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Ancaster councillor Lloyd Ferguson was upbraided by council colleagues for his comments on the recent firing of 29 public works staff.

City employees “going through hell,” says general manager

By Kevin Werner, News Staff

Hamilton politicians upbraided Ancaster councillor Lloyd Ferguson for speaking out about the city’s firing of 29 employees, and the suspension of two others for neglect of duty.

Stoney Creek councillor Brad Clark said Ferguson’s comments to the media about the firings, and the suggestion those jobs will not be replaced are inappropriately being made while the city continues its investigation into the issue.

“I have real concerns where we are going,” said Clark. “It is appropriate to comment at the end of the investigation. Everybody is flapping their gums. This is not what we had agreed to in this room.”

Ferguson told the media Jan. 28 that the 29 positions in the public works department would not be filled as a cost-saving measure. Ferguson also indicated the reason two employees who received 30-day, unpaid suspensions, was because they were truthful in explaining what occurred to city officials.

“That’s very disgusting,” said Mountain councillor Scott Duvall. “No councillor should be speaking on this matter. It should be coming from the management side only.”

Public Works General Manager Gerry Davis said he has been consistent in limiting the type of information from his department o the media. He said the 2,100 employees in his department, have been “going through hell” because of the on-going probe by the city. He is also worried that the public is now involved in a “witch hunt” against his employees, by accusing workers of various incidents, and violations.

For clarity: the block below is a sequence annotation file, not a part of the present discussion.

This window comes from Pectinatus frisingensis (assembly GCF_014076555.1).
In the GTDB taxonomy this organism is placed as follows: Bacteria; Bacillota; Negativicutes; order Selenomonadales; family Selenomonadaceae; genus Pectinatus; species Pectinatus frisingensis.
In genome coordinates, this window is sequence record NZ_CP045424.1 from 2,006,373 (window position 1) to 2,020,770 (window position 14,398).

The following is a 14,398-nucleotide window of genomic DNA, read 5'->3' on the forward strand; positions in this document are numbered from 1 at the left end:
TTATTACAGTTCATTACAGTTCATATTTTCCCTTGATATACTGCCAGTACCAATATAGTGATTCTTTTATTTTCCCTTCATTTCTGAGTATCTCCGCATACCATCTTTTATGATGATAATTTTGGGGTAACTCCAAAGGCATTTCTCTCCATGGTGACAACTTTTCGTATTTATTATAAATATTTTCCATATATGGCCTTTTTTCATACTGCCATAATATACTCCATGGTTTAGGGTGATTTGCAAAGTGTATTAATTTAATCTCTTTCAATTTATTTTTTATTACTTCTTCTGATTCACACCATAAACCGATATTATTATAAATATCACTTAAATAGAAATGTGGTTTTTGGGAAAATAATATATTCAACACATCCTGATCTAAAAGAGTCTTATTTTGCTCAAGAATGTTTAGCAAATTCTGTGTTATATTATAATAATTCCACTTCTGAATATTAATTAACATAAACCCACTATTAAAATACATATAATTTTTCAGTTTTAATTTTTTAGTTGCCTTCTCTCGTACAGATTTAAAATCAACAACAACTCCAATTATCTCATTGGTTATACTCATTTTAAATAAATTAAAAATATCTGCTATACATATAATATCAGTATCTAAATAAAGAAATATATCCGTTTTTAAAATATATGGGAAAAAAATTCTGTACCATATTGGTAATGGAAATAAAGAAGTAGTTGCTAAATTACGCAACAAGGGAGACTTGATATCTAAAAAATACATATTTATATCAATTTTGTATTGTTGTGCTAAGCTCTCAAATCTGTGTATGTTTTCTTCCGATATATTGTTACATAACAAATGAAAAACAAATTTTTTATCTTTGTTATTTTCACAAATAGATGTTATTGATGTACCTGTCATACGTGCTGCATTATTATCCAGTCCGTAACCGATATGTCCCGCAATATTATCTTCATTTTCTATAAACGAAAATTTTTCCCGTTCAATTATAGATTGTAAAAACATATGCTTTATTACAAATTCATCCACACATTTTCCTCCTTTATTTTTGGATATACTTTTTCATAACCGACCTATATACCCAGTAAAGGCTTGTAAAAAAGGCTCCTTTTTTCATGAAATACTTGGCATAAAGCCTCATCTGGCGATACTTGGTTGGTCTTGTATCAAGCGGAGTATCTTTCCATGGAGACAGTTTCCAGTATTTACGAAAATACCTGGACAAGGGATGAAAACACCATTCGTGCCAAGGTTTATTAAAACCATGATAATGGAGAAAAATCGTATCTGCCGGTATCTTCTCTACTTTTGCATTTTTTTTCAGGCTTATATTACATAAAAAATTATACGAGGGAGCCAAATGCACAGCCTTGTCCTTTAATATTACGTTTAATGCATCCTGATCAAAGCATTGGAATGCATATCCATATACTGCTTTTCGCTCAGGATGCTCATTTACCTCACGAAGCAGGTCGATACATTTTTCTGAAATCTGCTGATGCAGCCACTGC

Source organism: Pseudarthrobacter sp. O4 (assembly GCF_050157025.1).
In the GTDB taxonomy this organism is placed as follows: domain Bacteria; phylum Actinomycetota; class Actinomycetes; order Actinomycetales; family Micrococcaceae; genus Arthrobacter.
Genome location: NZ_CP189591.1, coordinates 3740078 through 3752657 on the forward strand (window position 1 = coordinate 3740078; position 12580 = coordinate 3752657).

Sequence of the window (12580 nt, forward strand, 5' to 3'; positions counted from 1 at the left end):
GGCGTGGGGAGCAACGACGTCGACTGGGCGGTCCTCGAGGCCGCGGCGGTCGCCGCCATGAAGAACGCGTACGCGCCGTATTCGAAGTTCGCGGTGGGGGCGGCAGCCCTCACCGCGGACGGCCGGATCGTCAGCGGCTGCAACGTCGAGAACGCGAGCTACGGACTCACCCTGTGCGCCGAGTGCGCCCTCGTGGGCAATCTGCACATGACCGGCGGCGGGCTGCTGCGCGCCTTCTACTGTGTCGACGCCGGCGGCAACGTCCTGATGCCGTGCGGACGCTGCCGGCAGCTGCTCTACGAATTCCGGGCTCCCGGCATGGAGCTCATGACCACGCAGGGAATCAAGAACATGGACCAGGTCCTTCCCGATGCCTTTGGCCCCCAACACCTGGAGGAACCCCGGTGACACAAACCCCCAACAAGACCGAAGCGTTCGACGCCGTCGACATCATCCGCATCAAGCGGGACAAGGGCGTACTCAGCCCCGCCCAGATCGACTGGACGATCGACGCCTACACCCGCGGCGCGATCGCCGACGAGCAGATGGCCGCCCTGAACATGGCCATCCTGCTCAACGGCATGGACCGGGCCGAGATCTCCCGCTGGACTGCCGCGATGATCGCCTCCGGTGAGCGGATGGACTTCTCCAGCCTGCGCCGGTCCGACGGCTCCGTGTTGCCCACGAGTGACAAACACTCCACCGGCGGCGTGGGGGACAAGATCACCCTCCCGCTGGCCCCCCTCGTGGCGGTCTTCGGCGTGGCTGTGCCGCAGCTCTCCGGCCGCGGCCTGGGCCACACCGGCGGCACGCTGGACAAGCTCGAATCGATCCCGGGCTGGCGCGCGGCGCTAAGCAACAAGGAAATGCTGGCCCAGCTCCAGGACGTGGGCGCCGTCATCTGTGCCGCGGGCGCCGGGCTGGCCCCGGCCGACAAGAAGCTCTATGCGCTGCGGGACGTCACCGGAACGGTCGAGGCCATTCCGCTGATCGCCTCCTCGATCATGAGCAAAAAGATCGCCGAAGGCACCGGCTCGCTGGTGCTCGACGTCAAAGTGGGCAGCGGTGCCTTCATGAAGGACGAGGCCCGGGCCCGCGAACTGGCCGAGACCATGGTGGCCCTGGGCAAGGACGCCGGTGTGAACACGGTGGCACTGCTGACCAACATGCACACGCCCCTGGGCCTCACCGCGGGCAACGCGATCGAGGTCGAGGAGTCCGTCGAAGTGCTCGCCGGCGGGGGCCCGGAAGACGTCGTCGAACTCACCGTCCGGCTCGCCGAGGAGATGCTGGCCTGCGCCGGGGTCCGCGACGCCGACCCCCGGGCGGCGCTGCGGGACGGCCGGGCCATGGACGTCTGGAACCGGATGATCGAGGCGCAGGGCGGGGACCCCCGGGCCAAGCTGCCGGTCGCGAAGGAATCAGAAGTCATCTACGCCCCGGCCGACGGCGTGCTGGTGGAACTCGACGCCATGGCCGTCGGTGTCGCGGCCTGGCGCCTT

“The speculation and the witch hunt are inappropriate,” he said.

Davissaid no decision has been made by staff or council to fill those now empty positions.

“It’s an inaccurate reporting from the media,” he said.

But Ferguson defended his statements, saying the media reported his comments accurately. He disagreed, though, with the headline that was printed  in the local newspaper Jan. 30.

“Reporters will tell you they don’t write headlines,” he said.

Ferguson has been interviewed by print, radio and television reporters about the investigation.

City Manager Chris Murray said there is nothing wrong in discussing the issue with the community if it concentrates on the performance of the city.

“Our focus is performance,” he said. “Our whole business is to look at it.”

City staff is conducting a second part of the investigation examining the performance of those fired employees’ supervisors.Murraysaid it could take a few more days before the probe is completed.

Ward 4 councillor Sam Merulla saw nothing wrong with how city officials are talking about the issue to the media. He said it’s about public accountability, and the city’s response to it.

“I applaud that,” he said.

But Clark and Duvall both said those employees that have been fired will go through an arbitration process that will use the words that councillors and city officials have said in the media.

“These are people’s lives,” said Clark, who has experienced this type of personnel issue as a cabinet minister. “That’s why the comment (to the media) is no comment. That is not what we are doing. It will come back to bite us.”

Added Duvall: “We could be putting the corporation at risk.”

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